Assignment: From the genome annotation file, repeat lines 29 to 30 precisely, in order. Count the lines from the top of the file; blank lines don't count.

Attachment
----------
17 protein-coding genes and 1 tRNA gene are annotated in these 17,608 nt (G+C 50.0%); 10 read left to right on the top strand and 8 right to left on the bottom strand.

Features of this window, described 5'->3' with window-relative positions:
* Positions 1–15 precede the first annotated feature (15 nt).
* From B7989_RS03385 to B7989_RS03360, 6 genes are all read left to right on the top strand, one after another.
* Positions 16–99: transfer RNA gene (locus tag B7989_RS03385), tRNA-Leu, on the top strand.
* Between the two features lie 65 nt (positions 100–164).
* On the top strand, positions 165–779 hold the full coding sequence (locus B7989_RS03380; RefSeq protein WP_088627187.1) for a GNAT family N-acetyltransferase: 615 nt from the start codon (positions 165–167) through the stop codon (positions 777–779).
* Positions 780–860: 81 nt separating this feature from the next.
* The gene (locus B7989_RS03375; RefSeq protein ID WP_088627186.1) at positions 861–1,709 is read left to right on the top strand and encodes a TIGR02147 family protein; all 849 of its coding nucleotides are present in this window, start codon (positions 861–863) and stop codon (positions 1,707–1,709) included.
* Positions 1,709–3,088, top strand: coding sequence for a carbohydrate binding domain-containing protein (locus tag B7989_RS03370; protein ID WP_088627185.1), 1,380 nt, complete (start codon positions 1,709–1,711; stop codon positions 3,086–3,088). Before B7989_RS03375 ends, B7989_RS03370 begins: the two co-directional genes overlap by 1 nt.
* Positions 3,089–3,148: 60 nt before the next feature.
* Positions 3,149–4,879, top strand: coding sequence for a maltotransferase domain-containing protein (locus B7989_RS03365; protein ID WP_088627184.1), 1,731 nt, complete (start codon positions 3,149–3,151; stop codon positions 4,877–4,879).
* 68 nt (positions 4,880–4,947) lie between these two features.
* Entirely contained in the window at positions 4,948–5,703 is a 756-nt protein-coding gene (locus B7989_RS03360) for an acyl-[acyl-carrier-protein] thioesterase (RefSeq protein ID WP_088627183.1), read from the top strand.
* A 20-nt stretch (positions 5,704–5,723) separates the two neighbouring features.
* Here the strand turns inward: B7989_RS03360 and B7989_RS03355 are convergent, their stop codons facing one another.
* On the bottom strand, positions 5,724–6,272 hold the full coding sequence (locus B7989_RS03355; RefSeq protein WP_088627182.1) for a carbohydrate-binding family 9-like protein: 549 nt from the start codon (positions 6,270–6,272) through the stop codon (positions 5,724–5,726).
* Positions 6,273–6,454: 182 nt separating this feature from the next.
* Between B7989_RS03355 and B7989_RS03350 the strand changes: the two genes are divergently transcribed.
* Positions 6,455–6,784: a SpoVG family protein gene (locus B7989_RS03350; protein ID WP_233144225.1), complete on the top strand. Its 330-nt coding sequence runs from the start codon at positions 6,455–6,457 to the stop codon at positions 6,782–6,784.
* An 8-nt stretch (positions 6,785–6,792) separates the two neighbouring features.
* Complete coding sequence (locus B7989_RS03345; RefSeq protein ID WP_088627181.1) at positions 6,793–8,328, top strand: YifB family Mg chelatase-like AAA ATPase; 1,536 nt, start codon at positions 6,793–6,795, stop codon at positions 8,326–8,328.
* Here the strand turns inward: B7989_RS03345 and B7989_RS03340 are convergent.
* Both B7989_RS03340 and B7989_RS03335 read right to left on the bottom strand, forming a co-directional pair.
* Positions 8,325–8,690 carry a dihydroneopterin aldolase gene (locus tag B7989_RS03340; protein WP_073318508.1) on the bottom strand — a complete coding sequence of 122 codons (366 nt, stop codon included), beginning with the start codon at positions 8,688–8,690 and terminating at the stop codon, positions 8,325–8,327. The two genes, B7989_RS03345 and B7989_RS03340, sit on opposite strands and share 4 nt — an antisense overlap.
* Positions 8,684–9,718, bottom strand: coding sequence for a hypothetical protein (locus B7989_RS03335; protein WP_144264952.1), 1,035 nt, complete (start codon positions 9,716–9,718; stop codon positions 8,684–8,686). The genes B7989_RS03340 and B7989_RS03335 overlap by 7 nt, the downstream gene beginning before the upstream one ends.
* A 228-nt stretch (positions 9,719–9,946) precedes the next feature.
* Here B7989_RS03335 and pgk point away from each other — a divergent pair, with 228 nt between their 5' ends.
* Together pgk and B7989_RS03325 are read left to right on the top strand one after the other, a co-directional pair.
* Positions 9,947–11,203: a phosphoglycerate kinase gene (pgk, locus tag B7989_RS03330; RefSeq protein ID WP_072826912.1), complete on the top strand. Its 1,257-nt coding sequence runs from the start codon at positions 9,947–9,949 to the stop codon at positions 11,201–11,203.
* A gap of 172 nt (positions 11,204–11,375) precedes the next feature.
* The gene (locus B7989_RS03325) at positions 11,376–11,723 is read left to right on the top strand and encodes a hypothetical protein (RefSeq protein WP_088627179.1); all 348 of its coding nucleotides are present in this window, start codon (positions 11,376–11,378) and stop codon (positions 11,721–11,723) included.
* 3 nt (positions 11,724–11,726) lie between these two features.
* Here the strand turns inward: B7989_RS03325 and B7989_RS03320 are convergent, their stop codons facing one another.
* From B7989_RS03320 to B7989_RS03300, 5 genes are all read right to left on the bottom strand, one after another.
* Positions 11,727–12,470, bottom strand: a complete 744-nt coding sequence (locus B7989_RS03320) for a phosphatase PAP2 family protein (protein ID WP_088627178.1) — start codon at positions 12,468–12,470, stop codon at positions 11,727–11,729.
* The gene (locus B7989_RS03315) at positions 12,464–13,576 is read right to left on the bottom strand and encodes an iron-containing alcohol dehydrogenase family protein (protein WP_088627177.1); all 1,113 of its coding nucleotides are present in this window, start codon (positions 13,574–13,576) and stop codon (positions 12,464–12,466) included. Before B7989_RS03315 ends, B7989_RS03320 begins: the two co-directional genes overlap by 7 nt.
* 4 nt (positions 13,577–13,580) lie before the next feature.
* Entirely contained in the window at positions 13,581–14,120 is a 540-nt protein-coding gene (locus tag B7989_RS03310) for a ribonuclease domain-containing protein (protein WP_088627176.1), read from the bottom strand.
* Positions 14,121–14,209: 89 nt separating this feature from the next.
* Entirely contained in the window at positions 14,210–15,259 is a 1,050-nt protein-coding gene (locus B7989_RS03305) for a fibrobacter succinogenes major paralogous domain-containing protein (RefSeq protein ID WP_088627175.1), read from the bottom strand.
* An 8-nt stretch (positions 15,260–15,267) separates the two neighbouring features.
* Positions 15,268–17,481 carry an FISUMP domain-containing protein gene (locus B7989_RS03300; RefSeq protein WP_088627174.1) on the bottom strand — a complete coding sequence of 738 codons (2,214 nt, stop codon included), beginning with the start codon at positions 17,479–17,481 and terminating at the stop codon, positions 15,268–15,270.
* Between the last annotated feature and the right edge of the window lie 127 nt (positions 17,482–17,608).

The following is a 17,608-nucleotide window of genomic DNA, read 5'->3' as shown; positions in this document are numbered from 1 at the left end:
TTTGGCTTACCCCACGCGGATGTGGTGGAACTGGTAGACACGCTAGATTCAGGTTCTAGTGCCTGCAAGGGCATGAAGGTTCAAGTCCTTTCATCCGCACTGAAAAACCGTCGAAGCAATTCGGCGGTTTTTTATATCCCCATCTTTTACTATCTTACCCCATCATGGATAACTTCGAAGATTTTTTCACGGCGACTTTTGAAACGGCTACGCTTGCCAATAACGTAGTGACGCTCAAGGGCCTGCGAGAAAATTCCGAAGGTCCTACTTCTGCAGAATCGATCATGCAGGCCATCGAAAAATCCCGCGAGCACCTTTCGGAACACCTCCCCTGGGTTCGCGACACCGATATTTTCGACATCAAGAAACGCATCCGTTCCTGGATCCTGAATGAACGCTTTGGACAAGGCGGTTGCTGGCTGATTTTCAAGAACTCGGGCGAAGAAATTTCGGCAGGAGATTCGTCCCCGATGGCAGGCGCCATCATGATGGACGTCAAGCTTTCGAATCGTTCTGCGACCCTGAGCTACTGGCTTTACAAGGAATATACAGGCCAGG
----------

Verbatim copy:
* Together pgk and B7989_RS03325 are read left to right on the top strand one after the other, a co-directional pair.
* Positions 9,947–11,203: a phosphoglycerate kinase gene (pgk, locus tag B7989_RS03330; RefSeq protein ID WP_072826912.1), complete on the top strand. Its 1,257-nt coding sequence runs from the start codon at positions 9,947–9,949 to the stop codon at positions 11,201–11,203.